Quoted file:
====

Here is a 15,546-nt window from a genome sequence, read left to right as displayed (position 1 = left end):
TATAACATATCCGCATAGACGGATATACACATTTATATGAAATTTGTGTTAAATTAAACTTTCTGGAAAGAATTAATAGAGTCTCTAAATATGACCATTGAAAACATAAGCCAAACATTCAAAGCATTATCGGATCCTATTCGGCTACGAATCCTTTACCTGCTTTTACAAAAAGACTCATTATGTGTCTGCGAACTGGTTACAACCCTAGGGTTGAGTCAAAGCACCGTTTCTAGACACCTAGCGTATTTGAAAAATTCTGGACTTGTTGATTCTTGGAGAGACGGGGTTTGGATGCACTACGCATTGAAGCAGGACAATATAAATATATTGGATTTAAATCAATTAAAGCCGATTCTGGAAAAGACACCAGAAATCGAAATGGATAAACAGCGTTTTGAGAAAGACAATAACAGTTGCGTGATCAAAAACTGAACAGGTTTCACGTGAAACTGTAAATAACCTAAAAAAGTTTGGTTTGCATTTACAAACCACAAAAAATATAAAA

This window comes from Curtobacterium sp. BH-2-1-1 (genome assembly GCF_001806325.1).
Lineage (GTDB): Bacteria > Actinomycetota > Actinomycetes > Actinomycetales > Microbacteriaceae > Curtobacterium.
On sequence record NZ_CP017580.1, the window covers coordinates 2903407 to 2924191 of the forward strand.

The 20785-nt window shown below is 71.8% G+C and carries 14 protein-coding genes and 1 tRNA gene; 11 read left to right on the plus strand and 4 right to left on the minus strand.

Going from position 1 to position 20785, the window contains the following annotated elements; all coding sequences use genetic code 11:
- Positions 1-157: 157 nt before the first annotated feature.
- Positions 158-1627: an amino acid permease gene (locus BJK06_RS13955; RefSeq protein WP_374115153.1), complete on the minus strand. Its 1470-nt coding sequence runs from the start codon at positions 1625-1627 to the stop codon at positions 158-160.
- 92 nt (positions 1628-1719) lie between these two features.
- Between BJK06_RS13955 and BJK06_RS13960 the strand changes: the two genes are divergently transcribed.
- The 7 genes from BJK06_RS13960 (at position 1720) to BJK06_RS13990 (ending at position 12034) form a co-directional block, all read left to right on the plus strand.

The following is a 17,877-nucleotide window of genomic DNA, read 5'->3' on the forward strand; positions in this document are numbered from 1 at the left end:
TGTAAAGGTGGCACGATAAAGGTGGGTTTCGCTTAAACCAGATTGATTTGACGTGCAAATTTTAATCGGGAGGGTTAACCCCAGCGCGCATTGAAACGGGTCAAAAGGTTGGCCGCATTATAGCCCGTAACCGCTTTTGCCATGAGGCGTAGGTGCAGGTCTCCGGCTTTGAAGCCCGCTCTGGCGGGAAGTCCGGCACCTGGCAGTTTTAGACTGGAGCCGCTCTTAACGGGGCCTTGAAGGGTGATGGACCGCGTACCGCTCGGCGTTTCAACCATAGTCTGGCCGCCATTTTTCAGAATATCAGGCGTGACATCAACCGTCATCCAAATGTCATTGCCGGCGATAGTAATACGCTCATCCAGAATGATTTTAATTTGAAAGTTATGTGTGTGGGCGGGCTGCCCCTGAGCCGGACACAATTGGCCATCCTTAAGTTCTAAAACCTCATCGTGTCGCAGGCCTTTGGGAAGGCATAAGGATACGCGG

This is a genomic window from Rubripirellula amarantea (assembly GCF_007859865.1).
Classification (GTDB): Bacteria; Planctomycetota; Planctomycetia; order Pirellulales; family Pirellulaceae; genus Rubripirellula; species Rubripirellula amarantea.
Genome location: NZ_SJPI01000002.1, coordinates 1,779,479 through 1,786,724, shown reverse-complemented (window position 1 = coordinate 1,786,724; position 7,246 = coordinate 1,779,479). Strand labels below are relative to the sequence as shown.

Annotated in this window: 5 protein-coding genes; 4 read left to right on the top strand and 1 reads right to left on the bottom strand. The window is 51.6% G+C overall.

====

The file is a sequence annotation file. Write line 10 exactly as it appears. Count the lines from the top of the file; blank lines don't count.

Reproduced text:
- 92 nt (positions 1628-1719) lie between these two features.